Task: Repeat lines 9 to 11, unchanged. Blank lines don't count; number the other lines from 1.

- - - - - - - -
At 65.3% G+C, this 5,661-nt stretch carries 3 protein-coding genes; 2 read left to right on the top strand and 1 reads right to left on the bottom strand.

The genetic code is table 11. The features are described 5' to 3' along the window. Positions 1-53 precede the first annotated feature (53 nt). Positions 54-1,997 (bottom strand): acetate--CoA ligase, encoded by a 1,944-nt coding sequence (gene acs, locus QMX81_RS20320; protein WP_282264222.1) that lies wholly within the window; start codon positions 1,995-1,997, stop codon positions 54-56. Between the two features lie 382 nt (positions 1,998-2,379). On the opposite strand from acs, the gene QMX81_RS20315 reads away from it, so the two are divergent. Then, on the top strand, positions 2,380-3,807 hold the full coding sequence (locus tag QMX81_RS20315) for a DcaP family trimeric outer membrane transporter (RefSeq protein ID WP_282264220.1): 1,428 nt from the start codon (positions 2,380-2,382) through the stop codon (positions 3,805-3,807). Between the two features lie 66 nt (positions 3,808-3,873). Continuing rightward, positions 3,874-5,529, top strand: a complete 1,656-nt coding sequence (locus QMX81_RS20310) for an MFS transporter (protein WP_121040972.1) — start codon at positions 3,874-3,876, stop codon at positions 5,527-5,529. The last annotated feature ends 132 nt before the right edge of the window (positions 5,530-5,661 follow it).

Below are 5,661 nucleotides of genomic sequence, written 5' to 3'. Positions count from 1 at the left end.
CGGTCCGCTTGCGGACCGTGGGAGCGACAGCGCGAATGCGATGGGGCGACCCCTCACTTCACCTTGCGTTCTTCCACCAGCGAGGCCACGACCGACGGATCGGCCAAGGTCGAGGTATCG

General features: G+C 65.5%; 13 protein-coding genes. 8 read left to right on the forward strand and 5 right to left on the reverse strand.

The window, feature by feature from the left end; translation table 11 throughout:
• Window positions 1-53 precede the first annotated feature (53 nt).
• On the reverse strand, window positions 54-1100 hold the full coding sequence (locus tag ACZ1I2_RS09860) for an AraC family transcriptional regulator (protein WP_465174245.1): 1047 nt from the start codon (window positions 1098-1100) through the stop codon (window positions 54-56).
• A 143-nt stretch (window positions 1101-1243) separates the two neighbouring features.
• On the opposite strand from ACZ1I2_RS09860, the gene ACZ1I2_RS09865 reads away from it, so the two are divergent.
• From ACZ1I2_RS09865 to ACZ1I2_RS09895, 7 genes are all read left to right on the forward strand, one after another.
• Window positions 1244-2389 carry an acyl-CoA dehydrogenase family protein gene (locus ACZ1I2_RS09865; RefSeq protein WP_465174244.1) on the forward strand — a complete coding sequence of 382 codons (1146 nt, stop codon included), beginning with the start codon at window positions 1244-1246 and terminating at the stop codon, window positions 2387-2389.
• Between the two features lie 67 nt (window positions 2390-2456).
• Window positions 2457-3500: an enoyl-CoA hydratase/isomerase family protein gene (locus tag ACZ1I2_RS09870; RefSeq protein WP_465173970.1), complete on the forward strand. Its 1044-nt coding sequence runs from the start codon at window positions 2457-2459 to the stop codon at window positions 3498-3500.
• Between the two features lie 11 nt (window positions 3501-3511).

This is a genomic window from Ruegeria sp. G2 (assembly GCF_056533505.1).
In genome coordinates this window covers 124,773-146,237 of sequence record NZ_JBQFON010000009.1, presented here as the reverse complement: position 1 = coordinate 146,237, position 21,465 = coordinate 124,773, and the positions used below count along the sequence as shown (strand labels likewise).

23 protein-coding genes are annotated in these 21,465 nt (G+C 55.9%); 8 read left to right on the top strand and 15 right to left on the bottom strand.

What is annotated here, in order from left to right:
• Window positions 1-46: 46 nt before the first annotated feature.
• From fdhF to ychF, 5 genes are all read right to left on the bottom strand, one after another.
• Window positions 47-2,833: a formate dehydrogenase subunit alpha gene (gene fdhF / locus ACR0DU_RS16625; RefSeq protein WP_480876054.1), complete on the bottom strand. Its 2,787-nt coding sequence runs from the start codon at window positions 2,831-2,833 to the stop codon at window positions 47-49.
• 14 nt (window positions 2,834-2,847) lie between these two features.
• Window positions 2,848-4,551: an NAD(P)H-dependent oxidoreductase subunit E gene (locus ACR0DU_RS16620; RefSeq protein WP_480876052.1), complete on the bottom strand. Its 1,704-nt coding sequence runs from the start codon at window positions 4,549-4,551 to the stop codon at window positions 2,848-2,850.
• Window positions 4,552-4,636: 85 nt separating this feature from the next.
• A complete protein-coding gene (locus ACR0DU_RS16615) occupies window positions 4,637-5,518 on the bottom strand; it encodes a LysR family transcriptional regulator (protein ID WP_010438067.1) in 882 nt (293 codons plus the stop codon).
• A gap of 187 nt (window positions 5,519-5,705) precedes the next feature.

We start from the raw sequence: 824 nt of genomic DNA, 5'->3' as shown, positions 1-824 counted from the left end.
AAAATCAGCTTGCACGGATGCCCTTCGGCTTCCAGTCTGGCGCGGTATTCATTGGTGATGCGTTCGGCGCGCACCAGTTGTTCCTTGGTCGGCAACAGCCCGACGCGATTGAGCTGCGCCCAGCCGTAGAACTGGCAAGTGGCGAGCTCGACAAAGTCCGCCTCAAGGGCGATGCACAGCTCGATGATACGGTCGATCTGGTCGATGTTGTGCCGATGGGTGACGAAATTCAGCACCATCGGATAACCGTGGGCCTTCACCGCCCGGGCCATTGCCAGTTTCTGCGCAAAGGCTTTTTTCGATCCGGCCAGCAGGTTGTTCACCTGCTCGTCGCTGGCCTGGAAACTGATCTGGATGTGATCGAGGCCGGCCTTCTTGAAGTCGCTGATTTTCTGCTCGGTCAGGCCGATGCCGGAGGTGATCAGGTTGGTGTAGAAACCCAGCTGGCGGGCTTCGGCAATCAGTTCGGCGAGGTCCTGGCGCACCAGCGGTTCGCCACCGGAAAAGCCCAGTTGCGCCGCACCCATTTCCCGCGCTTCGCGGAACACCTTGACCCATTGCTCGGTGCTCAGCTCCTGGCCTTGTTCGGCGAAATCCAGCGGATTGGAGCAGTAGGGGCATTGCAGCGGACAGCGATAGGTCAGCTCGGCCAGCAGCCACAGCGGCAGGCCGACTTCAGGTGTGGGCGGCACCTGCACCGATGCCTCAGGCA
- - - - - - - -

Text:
• A 143-nt stretch (window positions 1101-1243) separates the two neighbouring features.
• On the opposite strand from ACZ1I2_RS09860, the gene ACZ1I2_RS09865 reads away from it, so the two are divergent.
• From ACZ1I2_RS09865 to ACZ1I2_RS09895, 7 genes are all read left to right on the forward strand, one after another.